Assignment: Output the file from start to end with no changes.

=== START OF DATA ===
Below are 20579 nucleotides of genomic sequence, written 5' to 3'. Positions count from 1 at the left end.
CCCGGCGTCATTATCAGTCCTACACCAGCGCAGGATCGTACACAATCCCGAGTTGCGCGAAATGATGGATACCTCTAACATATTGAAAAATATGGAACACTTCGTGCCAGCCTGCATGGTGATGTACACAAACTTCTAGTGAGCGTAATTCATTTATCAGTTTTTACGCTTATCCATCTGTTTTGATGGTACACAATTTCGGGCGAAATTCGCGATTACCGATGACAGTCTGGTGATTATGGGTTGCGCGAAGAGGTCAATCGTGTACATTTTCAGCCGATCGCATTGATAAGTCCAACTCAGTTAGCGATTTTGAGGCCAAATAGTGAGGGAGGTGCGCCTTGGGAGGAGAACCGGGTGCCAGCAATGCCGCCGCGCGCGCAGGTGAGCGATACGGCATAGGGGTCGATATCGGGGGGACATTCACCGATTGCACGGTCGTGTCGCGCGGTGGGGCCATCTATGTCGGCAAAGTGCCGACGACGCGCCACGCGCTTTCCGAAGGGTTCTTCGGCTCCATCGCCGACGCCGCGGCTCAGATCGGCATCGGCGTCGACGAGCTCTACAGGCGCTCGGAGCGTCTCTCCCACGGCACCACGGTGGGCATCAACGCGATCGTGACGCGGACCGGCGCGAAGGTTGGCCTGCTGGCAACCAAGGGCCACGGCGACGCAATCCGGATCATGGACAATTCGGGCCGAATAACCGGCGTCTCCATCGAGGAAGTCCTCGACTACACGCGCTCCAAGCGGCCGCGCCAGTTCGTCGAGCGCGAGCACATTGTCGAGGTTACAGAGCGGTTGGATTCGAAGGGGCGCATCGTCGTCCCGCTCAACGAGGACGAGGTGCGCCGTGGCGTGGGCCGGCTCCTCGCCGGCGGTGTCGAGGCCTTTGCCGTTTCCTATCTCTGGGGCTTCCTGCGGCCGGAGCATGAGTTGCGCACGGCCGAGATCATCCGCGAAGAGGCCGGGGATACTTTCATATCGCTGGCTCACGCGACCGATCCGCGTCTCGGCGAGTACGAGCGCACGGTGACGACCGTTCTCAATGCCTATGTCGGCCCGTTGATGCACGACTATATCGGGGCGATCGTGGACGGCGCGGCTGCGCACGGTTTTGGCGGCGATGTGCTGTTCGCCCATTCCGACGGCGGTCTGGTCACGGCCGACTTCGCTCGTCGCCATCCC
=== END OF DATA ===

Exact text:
Below are 20579 nucleotides of genomic sequence, written 5' to 3'. Positions count from 1 at the left end.
CCCGGCGTCATTATCAGTCCTACACCAGCGCAGGATCGTACACAATCCCGAGTTGCGCGAAATGATGGATACCTCTAACATATTGAAAAATATGGAACACTTCGTGCCAGCCTGCATGGTGATGTACACAAACTTCTAGTGAGCGTAATTCATTTATCAGTTTTTACGCTTATCCATCTGTTTTGATGGTACACAATTTCGGGCGAAATTCGCGATTACCGATGACAGTCTGGTGATTATGGGTTGCGCGAAGAGGTCAATCGTGTACATTTTCAGCCGATCGCATTGATAAGTCCAACTCAGTTAGCGATTTTGAGGCCAAATAGTGAGGGAGGTGCGCCTTGGGAGGAGAACCGGGTGCCAGCAATGCCGCCGCGCGCGCAGGTGAGCGATACGGCATAGGGGTCGATATCGGGGGGACATTCACCGATTGCACGGTCGTGTCGCGCGGTGGGGCCATCTATGTCGGCAAAGTGCCGACGACGCGCCACGCGCTTTCCGAAGGGTTCTTCGGCTCCATCGCCGACGCCGCGGCTCAGATCGGCATCGGCGTCGACGAGCTCTACAGGCGCTCGGAGCGTCTCTCCCACGGCACCACGGTGGGCATCAACGCGATCGTGACGCGGACCGGCGCGAAGGTTGGCCTGCTGGCAACCAAGGGCCACGGCGACGCAATCCGGATCATGGACAATTCGGGCCGAATAACCGGCGTCTCCATCGAGGAAGTCCTCGACTACACGCGCTCCAAGCGGCCGCGCCAGTTCGTCGAGCGCGAGCACATTGTCGAGGTTACAGAGCGGTTGGATTCGAAGGGGCGCATCGTCGTCCCGCTCAACGAGGACGAGGTGCGCCGTGGCGTGGGCCGGCTCCTCGCCGGCGGTGTCGAGGCCTTTGCCGTTTCCTATCTCTGGGGCTTCCTGCGGCCGGAGCATGAGTTGCGCACGGCCGAGATCATCCGCGAAGAGGCCGGGGATACTTTCATATCGCTGGCTCACGCGACCGATCCGCGTCTCGGCGAGTACGAGCGCACGGTGACGACCGTTCTCAATGCCTATGTCGGCCCGTTGATGCACGACTATATCGGGGCGATCGTGGACGGCGCGGCTGCGCACGGTTTTGGCGGCGATGTGCTGTTCGCCCATTCCGACGGCGGTCTGGTCACGGCCGACTTCGCTCGTCGCCATCCC